Serotonergic hallucinogens/psychedelics could be promising treatments for depressive and anxiety disorders in endstage cancer, Rafael Guimarães dos Santos et al., 2019

Serotonergic hallucinogens/psychedelics could be promising treatments for depressive and anxiety disorders in endstage cancer

Rafael Guimarães dos Santos, José Carlos Bouso and Jaime E. C. Hallak

BMC Psychiatry, 2019, 19, 321



In a recent issue of the BMC Psychiatry, the evidence of effectiveness of treatments for psychiatric conditions in end-stage cancer patients was reviewed (Johnson, 2018). The review was comprehensive, and included traditional and non-traditional/alternative treatments, including herbal medicines and spirituality. However, evidence showing that classic or serotonergic hallucinogens/psychedelics such as psilocybin and lysergic acid diethylamide (LSD) could be effective treatments for depressive and anxiety disorders in end-stage cancer was not included. In this commentary, we expand the information available on the original article by briefly reviewing data from recent placebo-controlled, double-blind, cross-over clinical trials showing evidence that administration of single (or few) doses of LSD and psilocybin was associated with rapid and sustained reductions in depressive and anxiety symptoms in patients with end-stage cancer and other life-threatening diseases (e.g., Bechterew’s disease, Parkinson’s disease, Celiac disease). Since these substances seem to produce rapid and sustained therapeutic effects with single (or few) doses and well tolerated, large-scale, prospective, multi-site studies of end-stage cancer and classical/serotonergic hallucinogens/psychedelics should be performed to improve our understanding of the therapeutic potentials of these drugs and their use on clinical practice.

Keywords : Psychiatry, Psycho-oncology, End-stage cancer care, Depression, Anxiety, Hallucinogens, Psychedelics, Lysergic acid diethylamide, Psilocybin


In a recent review article published on BMC Psychiatry, the evidence of effectiveness of treatments for psychiatric conditions in end-stage cancer patients was critically and rigorously assessed [1]. The review is a comprehensive evaluation of the state of research in this area, regarding specifically the treatment for delirium, depression and anxiety. The author performed a complex, five-phase systematic strategy to find citations using four databases (PubMed, Medscape, Cochranes, and Oxford), and included “abstracts, reviews, raw reports, observational studies, and (random) controlled clinical trials found relevant”. Importantly, the review included not only conventional pharmacological treatments, but also non-traditional/alternative therapies and spirituality intervention, unlike previous reviews. Therefore, it is a timely and welcome review on an important topic.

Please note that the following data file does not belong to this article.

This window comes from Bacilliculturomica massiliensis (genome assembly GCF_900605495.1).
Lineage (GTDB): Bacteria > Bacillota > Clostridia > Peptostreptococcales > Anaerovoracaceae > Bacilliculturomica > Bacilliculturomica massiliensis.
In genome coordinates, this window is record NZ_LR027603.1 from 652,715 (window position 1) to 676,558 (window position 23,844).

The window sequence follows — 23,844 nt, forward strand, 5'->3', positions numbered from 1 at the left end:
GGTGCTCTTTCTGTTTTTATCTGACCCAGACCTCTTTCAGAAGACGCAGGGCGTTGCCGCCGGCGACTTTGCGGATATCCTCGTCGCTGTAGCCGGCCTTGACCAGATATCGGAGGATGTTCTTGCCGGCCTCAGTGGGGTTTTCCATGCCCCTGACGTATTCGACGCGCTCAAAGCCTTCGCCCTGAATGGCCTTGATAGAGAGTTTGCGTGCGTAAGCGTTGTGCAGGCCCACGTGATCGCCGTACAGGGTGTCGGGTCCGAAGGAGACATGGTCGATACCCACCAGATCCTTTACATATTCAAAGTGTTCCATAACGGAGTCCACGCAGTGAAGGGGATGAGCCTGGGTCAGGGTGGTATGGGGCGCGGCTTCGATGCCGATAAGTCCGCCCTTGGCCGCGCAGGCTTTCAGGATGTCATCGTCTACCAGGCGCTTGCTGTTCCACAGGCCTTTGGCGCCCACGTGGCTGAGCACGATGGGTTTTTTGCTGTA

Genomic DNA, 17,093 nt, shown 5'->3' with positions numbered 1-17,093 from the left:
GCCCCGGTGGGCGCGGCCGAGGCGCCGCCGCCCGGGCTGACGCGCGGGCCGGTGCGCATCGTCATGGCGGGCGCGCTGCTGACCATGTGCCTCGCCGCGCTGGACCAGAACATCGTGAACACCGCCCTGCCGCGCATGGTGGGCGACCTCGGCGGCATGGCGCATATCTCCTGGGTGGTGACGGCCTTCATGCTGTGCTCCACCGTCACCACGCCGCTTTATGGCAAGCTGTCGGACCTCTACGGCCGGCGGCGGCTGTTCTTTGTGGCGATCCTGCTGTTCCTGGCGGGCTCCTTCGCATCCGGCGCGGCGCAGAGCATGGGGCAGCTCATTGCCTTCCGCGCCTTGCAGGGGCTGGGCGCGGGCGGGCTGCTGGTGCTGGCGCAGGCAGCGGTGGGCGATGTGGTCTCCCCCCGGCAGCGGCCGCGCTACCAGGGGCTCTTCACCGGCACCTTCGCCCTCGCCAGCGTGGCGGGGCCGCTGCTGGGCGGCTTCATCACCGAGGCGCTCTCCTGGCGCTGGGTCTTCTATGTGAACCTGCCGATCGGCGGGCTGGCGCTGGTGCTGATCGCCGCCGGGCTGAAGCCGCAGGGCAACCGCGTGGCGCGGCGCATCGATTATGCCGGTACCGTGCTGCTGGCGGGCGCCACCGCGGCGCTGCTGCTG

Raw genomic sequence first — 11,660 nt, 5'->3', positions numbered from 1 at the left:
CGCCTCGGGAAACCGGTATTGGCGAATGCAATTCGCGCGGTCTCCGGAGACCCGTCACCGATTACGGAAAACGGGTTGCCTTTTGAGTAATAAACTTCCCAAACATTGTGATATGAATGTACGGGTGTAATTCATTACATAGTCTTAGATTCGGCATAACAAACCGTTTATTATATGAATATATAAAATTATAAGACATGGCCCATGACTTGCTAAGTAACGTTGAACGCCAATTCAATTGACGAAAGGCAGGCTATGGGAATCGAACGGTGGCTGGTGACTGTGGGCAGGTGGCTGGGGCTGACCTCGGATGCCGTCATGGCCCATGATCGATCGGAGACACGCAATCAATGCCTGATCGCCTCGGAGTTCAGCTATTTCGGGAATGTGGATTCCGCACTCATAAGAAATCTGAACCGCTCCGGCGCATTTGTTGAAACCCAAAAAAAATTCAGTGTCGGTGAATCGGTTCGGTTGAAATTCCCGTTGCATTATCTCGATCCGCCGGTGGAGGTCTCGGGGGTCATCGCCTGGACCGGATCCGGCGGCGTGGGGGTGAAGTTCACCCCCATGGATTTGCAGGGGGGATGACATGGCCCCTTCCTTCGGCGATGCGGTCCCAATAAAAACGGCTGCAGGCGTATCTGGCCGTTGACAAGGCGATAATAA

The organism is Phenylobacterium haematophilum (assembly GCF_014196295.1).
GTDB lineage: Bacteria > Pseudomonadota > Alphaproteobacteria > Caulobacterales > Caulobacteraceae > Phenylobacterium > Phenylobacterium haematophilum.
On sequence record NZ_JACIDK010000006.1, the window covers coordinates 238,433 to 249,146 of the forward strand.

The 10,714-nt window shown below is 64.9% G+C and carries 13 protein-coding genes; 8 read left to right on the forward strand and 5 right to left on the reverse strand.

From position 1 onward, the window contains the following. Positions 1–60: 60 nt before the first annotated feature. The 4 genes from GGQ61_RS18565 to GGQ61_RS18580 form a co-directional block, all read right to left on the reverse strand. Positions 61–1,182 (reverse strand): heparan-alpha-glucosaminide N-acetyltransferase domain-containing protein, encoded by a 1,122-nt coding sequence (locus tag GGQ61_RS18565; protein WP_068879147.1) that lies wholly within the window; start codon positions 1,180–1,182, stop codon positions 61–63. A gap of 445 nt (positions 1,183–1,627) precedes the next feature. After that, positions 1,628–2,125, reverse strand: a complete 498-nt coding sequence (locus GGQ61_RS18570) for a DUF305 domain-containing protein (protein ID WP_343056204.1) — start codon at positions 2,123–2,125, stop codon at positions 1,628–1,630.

However, we observed that the review did not include studies on classical or serotonergic hallucinogens /psychedelics such as lysergic acid diethylamide (LSD) and psilocybin in end-stage cancer. This is somewhat surprising, since these compounds were investigated for treating symptoms of depression and anxiety in patients suffering life-threatening diseases since the early 1960’s [2]. A recent systematic review showed that 11 clinical trials, involving a total of 445 participants, were performed between 1964 and 2016 assessing the effects of serotonergic hallucinogens/psychedelics in this clinical population [2]. Five open-label studies, using LSD or dipropyltryptamine (DPT) (another serotonergic hallucinogen/ psychedelic), were published between 1960 and 2000. Four randomized, double-blind, placebo controlled, cross-over studies, using LSD or psilocybin, were published between 2000 and 2017. The review concluded that “Evidence supports that patients with life threatening diseases associated with symptoms of depression and anxiety benefit from the anxiolytic and antidepressant properties of serotonergic hallucinogens” [2]. Moreover, some studies reported improved quality of life and reduced fear of death in patients, and treatments were well tolerated and associated with low rates of adverse effects.

Since the four more recent trials reviewed in the above-mentioned systematic review (2011–2016) are all randomized, double-blind, placebo-controlled, cross-over clinical trials, only their data will be briefly discussed further [3–7]. In the first of these cross-over trials, performed in the United States, a single dose of psilocybin (0.2mg/ kg) or an active placebo (niacin, 250 mg), associated with psychological support, were administered for 12 patients with anxiety and depressive disorders associated with advanced-staged cancer [3]. Compared to niacin, psilocybin administration was associated with significant reductions in anxiety symptoms (State- Trait Anxiety Inventory, trait anxiety) one and 3 months after treatment, and in depressive symptoms (Beck Depression Inventory) 6 months after treatment. Psilocybin was well tolerated, inducing only mild and transitory statistically significant elevations of heartrate and blood pressure when compared with niacinplacebo.